5 TIPS TO KEEP YOUR MIND HEALTHY
While it is definitely important to keep ourselves well physically when considering our health, we must also remember our mental health. Many students find that the changing seasons can affect them, with less hours of sunlight leading to issues like Seasonal Affective Disorder (SAD). It is especially important right now, with the added stress of COVID, to check in with yourself and seek help if you feel that you need it. Here are just a few tips of how to keep a track on your mental wellbeing this winter.
Treat your body well
You cannot expect your body to be well if you don’t treat it well. Try to maintain a healthy and balanced diet by making sure you get enough vitamins and eat plenty of fresh fruit and vegetables. Remember all the things that your parents told you before you left home (and that you rolled your eyes at)! Get enough sleep, don’t eat rubbish all the time and don’t drown your liver in alcohol. The first step to a healthy mind can be a healthy body.
Talk to friends
It sounds incredibly simple but one of the most important things to do is simply to talk about your emotion and problems with people that you trust. Sharing your thoughts and feelings can be a weight off your shoulders and prevent you from feeling that you are bottling things up inside. Also don’t forget to have a giggle and appreciate the funny things in life, which can help to alleviate stress and improve your mood.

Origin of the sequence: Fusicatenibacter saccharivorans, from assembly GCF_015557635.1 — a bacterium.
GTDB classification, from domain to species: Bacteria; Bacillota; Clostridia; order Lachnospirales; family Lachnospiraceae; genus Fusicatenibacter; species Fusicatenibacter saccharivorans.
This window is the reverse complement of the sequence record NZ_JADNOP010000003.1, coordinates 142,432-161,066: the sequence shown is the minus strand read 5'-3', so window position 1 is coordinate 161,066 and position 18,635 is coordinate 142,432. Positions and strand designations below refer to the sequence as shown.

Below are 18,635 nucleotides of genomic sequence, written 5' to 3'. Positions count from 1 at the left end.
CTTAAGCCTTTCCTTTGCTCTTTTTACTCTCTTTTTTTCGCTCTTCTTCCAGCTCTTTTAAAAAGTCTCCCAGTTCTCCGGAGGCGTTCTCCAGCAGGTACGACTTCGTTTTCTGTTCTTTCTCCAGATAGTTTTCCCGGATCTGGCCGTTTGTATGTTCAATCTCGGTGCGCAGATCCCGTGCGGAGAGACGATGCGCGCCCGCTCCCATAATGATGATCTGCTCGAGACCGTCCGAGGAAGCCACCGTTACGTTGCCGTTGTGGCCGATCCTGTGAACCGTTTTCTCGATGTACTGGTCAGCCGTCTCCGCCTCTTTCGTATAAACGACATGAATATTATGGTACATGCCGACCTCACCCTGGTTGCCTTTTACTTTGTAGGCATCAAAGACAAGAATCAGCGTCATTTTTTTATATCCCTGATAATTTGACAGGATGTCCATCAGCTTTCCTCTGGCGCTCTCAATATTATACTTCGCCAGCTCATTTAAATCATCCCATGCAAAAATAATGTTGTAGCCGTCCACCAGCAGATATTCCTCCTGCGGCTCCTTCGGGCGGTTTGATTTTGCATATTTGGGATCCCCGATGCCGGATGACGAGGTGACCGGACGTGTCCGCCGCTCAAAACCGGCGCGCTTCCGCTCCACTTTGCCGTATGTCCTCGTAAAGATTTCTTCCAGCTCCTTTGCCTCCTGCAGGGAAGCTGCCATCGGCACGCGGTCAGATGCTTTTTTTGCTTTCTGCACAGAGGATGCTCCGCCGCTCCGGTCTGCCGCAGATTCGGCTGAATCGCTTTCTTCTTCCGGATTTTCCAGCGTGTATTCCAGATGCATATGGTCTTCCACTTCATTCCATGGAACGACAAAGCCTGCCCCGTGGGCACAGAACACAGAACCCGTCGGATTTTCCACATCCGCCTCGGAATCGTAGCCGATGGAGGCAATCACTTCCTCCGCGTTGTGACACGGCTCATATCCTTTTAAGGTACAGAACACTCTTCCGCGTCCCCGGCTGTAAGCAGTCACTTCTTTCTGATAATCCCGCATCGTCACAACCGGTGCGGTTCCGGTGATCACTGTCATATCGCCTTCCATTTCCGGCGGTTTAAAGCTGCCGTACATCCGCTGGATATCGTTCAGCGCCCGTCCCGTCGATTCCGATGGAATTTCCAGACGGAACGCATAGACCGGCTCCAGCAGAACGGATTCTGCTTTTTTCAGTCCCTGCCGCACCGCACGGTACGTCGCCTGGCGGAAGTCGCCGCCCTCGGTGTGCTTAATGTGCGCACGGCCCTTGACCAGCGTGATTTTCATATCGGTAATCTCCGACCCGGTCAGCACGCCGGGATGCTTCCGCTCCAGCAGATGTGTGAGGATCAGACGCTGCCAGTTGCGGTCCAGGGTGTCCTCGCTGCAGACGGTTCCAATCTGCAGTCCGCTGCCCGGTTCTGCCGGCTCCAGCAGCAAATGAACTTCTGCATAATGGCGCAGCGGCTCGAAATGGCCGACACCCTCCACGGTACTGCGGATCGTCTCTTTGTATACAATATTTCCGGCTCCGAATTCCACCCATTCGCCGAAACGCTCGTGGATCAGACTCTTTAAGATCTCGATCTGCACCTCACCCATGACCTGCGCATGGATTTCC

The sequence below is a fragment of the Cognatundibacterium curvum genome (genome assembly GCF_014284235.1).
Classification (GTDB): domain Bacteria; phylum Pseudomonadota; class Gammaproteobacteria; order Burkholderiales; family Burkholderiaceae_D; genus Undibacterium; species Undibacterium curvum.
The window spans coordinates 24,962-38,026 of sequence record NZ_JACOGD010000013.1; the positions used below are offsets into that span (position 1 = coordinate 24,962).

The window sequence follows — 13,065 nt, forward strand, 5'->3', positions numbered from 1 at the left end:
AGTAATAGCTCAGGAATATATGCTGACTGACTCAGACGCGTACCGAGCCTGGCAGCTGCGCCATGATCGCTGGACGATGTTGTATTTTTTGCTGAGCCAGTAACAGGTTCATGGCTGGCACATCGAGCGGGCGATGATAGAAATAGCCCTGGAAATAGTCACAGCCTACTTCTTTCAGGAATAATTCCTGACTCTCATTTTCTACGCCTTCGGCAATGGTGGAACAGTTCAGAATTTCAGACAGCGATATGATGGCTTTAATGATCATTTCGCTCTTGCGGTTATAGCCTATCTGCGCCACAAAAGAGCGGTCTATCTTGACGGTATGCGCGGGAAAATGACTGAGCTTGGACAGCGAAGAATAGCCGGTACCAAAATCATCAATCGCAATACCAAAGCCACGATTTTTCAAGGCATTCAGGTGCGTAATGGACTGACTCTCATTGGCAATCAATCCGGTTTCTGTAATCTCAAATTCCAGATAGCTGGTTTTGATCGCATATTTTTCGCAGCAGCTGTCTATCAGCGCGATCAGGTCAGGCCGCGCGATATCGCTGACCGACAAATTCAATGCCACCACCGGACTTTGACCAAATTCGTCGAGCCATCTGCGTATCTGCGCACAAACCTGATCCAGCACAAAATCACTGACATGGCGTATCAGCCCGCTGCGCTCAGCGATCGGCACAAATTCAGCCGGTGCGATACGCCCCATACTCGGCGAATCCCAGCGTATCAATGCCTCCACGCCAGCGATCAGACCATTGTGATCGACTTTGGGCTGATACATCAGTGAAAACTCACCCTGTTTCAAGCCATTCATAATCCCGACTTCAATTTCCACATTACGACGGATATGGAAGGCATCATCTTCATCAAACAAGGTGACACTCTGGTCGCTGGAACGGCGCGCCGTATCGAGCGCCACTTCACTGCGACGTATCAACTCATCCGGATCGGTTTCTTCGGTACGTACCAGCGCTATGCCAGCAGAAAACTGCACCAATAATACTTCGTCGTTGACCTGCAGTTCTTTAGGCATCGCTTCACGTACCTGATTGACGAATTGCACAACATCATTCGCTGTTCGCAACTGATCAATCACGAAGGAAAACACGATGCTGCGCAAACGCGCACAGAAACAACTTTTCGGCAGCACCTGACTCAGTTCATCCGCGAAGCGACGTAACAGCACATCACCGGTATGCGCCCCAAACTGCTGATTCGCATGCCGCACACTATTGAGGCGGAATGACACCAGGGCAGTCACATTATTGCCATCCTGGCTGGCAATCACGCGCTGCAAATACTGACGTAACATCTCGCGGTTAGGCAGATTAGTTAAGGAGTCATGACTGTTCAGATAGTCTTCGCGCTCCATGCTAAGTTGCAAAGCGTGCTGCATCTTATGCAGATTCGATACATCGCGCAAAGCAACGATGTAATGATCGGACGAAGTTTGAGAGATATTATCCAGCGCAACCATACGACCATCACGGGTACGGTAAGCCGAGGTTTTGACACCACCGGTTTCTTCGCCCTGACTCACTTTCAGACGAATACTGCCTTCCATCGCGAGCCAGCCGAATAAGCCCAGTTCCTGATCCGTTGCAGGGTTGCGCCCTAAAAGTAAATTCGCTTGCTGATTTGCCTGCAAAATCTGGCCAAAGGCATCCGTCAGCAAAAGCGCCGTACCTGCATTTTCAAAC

If your friends feel that you may need further help then they may be able to help direct you to more specialist services.
Exercise can not only help you to keep fit but is a proven method of improving your mental wellbeing. Studies show that exercise can raise your self-esteem, make you feel more productive and raise endorphin levels, which can help to positively change your mood. Choose any activity that you like, whether that is running, swimming, rugby or even yoga. Enjoy being active and, if possible, try and get your friends involved as well. That way you can be motivate each other when you’re feeling lazy.
Do the things that you love
When we are feeling emotionally low it can be difficult to force yourself to do things. With the added pressure of uni and daily life you might feel like you just want to chill on your free days. However, making the effort to engage can be worth it! Go to that singing group and raise your spirits, or simply go on that adventure outside and soak in some vitamin D. Concentrating on something that you love is also a great way to help you forget your stresses for a while and change your mood.
Mindfulness & Meditation
Why not give yourself a little time each day to switch off your whirring brain and have a little peace. Morning, midday or evening, whatever time is best for you. Relax for five or ten minutes and appreciate what is going on inside of you. You can do this in silence if you would like or listen to or read a guided meditation.
What’s happening inside your body can often be just as important as what is happening outside. Remember to care of yourself and hopefully these tips will leave you feeling happier and healthier.
If you feel that you need professional help please talk to your GP or get in touch with your student wellbeing service.
By Ilona Cabral
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